Gresham Fund 2

A reading from the Gospel of Matthew:

So whenever you give alms, do not sound a trumpet before you, as the hypocrites do in the synagogues and in the streets, so that they may be praised by others. Truly I tell you, they have received their reward. But when you give alms, do not let your left hand know what your right hand is doing, so that your alms may be done in secret; and your Father who sees in secret will reward you.  

Please be seated.

Earlier this year the Hackney Preacher was looking into what happened to Sir Thomas Gresham’s bequest. Through his Will, signed in 1575, he made over his fortune in trust jointly to the City Corporation and the Mercers Livery Company, for the purposes of contributing towards “the proffitte of the common weale.”

Specifically, he gave it for the benefit the poor, to assist prisoners and to set up a teaching College in the City of London, along the lines of those found in Oxford or Cambridge.

So what happened to this money and where is this college? Where are the prisoners who continue to receive the benefit? Which poor?

I asked Greg Williams, the City’s Head of Media.

He told me that whereas the Gresham Charity continued to serve these ends, the Gresham Estate had been absorbed into the City’s Cash, the City’s private money.

In fact, this is what said:

“The Gresham Estate is part of City’s Cash and the legal obligations upon the City of London Corporation under the terms of Sir Thomas Gresham’s will are delivered through the Sir Thomas Gresham Charity. The City of London Corporation funds the net expenditure of this charity. The income from the Estate is not held on trust but belongs to the City Corporation as beneficial owner.”

All clear? The left hand knowing exactly what the right hand is doing?

But, here’s a question:

Where does a bequest held in charitable trust end  . . . and a beneficial ownership begin?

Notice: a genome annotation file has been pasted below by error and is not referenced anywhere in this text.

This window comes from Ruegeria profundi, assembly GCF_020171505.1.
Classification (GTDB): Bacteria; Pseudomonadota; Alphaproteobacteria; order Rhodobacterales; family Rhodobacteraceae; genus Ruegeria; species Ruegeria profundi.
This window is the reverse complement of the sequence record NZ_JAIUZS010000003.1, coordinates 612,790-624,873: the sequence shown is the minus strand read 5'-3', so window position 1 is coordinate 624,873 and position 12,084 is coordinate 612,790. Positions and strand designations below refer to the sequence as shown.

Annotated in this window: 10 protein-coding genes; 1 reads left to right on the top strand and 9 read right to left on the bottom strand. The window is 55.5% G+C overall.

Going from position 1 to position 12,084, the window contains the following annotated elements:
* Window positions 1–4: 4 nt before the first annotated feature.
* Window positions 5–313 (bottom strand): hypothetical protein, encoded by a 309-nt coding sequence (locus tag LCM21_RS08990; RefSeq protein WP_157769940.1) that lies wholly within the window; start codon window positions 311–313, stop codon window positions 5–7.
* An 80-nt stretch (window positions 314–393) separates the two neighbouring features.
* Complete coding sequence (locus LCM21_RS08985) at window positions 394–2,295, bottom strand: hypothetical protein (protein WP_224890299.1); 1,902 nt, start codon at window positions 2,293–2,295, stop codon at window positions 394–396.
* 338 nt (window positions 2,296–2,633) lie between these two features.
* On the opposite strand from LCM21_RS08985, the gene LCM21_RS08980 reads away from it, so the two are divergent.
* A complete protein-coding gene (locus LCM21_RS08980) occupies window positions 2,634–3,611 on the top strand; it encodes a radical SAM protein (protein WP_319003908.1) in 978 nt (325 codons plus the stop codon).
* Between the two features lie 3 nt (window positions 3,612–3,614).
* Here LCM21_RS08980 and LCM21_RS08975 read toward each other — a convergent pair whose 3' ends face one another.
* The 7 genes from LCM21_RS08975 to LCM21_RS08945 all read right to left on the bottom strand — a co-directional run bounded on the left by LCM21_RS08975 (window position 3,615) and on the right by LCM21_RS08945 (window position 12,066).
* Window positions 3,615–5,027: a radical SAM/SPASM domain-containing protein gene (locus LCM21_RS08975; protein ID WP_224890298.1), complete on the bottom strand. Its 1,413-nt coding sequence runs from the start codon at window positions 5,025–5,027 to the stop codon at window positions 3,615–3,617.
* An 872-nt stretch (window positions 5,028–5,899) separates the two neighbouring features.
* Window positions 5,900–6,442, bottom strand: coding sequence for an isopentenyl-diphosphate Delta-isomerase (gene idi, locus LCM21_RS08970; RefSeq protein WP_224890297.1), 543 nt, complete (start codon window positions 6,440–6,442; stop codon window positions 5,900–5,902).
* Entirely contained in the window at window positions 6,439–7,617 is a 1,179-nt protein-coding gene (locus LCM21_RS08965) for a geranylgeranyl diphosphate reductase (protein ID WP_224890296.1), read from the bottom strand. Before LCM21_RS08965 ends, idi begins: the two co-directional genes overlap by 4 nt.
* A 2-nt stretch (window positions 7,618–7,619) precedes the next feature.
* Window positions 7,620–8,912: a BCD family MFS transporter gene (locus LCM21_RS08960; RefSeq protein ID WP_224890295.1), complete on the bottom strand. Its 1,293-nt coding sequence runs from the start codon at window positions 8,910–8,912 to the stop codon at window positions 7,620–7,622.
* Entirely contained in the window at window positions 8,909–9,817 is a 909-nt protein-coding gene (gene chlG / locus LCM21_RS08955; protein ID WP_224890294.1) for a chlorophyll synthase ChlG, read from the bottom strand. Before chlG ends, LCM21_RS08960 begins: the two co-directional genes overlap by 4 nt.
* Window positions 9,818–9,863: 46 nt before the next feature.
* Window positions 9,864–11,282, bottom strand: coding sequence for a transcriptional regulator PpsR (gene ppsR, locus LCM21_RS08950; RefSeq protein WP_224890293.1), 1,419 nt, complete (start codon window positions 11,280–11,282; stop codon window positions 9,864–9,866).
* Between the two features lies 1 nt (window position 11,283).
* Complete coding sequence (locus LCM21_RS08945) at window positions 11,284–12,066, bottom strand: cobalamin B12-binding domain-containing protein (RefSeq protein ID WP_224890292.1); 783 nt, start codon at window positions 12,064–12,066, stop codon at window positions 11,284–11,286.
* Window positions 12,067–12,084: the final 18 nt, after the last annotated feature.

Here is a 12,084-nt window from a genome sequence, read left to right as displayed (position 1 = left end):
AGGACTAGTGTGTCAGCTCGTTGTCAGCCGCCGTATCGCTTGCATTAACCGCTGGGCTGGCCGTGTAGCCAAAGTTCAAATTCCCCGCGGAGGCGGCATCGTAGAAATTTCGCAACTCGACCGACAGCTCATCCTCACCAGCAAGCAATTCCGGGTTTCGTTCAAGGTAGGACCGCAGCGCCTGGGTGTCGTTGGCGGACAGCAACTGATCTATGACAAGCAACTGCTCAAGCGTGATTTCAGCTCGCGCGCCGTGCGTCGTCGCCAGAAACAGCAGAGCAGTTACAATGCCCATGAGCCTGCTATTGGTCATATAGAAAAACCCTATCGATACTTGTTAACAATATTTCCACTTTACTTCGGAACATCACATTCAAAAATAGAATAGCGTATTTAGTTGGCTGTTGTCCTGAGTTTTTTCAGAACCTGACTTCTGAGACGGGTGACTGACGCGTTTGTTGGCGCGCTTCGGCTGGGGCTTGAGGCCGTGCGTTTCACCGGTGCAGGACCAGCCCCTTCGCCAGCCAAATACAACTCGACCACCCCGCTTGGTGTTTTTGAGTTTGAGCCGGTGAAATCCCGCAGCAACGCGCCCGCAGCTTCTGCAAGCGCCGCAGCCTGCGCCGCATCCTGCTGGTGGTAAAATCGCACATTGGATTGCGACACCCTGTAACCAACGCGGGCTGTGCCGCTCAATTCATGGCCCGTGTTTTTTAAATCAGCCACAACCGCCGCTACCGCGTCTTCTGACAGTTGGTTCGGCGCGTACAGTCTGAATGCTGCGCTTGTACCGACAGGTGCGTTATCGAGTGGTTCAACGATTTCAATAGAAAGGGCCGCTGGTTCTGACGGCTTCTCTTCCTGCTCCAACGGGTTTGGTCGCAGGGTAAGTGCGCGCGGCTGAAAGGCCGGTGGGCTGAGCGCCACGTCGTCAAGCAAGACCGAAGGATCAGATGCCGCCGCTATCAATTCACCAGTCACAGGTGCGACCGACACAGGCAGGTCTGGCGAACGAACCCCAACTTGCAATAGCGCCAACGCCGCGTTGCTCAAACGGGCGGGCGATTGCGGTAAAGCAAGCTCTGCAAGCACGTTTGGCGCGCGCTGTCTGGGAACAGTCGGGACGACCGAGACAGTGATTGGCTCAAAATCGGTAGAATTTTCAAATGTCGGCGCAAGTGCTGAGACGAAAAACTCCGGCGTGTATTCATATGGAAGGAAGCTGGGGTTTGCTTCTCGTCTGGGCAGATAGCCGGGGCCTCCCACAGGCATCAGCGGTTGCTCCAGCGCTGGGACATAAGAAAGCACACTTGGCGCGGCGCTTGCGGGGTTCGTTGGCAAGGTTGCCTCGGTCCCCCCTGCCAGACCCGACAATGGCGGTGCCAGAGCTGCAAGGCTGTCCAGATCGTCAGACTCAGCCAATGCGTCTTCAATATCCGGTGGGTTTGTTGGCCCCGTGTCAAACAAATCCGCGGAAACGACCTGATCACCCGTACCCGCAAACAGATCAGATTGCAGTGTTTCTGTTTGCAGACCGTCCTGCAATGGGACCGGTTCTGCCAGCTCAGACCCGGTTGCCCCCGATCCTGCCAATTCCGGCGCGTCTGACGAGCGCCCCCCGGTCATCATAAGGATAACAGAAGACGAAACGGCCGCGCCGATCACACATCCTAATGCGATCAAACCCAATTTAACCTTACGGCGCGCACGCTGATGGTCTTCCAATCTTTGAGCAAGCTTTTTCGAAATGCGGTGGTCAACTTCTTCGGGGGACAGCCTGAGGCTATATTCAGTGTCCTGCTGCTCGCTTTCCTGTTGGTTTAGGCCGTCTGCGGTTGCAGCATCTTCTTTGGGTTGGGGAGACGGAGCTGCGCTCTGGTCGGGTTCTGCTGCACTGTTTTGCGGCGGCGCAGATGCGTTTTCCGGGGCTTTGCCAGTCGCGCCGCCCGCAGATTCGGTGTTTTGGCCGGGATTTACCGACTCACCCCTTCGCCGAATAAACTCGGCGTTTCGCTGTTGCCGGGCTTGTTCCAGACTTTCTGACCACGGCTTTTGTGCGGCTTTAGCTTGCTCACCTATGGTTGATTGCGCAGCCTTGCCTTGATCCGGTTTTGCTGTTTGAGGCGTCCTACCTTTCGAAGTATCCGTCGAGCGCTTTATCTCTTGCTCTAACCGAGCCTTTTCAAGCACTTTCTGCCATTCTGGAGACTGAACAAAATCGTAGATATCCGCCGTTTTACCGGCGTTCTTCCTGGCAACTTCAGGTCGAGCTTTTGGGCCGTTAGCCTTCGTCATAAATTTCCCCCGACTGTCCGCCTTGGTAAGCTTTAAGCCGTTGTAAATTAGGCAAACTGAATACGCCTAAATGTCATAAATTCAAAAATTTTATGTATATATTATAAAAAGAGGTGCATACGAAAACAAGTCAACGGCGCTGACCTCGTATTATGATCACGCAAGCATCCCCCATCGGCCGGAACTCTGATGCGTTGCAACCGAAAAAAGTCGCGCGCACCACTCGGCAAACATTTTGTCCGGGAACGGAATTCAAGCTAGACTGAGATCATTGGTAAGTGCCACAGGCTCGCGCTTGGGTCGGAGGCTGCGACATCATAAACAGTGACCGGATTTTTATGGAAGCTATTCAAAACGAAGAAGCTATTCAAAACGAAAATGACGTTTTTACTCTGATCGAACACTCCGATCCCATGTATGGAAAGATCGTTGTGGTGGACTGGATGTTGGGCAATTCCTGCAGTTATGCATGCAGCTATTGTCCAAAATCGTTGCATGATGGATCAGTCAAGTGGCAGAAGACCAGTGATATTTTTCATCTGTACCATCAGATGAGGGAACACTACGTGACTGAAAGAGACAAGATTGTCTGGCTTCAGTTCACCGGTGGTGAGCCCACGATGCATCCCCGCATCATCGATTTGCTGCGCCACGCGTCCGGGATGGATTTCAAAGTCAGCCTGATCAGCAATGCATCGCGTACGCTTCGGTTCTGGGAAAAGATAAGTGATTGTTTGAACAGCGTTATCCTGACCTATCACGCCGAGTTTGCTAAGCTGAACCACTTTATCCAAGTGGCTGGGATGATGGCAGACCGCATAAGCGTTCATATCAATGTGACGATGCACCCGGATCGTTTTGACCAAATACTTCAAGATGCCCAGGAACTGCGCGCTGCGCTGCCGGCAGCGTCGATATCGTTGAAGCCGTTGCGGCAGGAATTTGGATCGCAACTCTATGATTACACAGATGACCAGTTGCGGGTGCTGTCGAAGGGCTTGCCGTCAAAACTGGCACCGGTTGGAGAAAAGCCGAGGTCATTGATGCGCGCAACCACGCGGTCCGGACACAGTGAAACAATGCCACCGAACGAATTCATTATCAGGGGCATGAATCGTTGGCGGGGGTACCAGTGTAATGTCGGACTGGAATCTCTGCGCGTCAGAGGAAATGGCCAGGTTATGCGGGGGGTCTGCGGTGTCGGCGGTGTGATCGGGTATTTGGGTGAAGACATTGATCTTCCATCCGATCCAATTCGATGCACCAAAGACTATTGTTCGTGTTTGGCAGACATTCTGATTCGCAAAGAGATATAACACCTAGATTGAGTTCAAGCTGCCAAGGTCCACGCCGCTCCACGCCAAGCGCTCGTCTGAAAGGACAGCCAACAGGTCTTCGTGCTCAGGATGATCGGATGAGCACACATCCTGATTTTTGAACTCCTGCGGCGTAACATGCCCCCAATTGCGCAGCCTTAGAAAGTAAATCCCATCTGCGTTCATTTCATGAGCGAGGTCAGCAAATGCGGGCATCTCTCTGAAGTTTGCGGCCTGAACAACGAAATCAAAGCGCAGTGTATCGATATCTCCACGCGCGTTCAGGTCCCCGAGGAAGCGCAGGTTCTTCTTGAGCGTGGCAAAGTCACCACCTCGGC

In court.

You see, in 1885, there was a dispute between the City Corporation and the Inland Revenue over the rental income from the Royal Exchange, part of the Gresham bequest. The City said that it was not liable to pay tax on the surplus income because, ahem, it was only held in trust as part of the original moiety.

In other words The City, at this time, claimed that they were not the beneficial owner.

The Master of the Rolls, sitting in the Court of Appeal, disagreed, overturning an earlier judgement of the Divisional Court and concurring with the Inland Revenue that the rent belonged to the Corporation for their own  benefit absolutely and that consequently tax was payable – see Chartres and Vermont, A Brief History of Gresham College, Gresham College, 1998, p 75.

Still, the City Corporation disagreed. We’re not the beneficial owner! We’re going to take the case to the House of Lords!

In fact, in the London Metropolitan archive, the Hackney Preacher found half incinerated legal papers from leading Counsel for the Mercers Livery Company dated Feb 1898.

The legal advice warns of the dangers of such an Appeal: